Bank stocks, lifted by positive economic news, posted modest gains for a second straight day Wednesday.

The KBW Bank Index closed up 1.5%, after gaining 0.7% Tuesday.

Gainers included several large-cap banking companies. Wachovia Corp. rose 4%, Bank of America Corp. and SunTrust Banks Inc. both rose 2.2%; Citigroup Inc. rose 1.6%, and JPMorgan Chase & Co. rose 1.5%.

Fannie Mae gained 15.3% and Freddie Mac 19.7%. Late Tuesday, Standard & Poor's Ratings Service affirmed the top ratings on the two mortgage companies' senior unsecured debt.

Strength in financials helped the broader markets. The Dow Jones industrial average and the Standard & Poor's 500 each rose 0.8%.

On the economic front, the Commerce Department said Wednesday that orders for durable goods in July rose 1.3% from the previous month, reaching a seasonally adjusted $219 billion. Economists generally had expected demand to be flat, according to Thomson Reuters.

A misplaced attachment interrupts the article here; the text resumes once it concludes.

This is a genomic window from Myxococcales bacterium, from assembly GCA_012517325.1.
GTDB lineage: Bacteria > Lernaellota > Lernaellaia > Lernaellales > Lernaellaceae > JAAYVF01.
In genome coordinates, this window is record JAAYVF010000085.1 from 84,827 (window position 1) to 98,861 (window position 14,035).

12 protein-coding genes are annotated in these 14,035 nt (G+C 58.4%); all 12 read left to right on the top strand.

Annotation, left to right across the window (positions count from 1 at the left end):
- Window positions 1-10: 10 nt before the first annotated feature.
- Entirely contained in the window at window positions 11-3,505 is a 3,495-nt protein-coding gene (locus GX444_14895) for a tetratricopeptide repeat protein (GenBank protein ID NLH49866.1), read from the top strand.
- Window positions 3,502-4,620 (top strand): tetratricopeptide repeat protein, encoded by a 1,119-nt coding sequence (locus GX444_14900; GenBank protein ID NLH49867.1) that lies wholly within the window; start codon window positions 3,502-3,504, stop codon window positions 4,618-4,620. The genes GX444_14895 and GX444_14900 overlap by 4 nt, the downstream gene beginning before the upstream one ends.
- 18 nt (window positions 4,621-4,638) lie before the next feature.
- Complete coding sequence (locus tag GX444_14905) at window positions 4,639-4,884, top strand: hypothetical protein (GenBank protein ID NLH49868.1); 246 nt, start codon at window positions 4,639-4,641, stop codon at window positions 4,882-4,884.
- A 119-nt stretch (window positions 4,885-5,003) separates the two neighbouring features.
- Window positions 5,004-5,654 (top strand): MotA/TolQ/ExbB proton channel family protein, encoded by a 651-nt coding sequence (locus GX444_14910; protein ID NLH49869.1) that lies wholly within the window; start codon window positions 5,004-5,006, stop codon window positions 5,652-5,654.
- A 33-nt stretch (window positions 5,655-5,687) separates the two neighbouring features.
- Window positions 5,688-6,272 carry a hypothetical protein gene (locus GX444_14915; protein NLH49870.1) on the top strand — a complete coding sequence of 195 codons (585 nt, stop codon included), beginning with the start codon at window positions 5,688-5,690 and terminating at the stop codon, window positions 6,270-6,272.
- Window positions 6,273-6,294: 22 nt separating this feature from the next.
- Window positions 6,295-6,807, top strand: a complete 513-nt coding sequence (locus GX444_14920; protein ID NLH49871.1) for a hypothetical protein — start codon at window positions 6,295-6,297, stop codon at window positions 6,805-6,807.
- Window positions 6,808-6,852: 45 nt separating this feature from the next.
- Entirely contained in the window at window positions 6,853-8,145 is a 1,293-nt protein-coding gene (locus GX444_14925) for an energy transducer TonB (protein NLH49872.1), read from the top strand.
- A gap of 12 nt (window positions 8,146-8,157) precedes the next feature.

"It was certainly a very nice, positive number, and it says to us that business spending is strong," Tim Quinlan, an economic analyst at Wachovia, said in an interview Wednesday.

Analysts also said investors appeared to welcome a presentation Wednesday at Georgia State University by Atlanta Federal Reserve Bank President Dennis Lockhart, who said inflation is "worrisome" now but is likely to moderate over the next year.

Other notable gainers were Popular Inc., 5.9%; Fifth Third Bancorp, 5.8%; Provident Bankshares Corp. in Baltimore, 8.8%; and Pacific Capital Bancorp in Santa Barbara, Calif., 5%.

Wednesday's upbeat economic news followed reports earlier in the week that indicated home prices are falling at slower rates this summer than in the spring, an early indication of that housing markets are stabilizing.

Investors have responded favorably. The KBW Bank Index is up 1.8% for the past week.

But traders noted that activity has been light this week — the last week of August is a popular one for vacations — and they said a true test of investors' read on recent economic data will come after Labor Day, when most of Wall Street will be back at work.

Trading "has been anemic," Tim Curran, a bank stock trader at Regions Financial Corp.'s Morgan Keegan & Co. Inc., said in an interview Wednesday. "It's always slow at this time of year, but I can't remember it ever being slower than this week."

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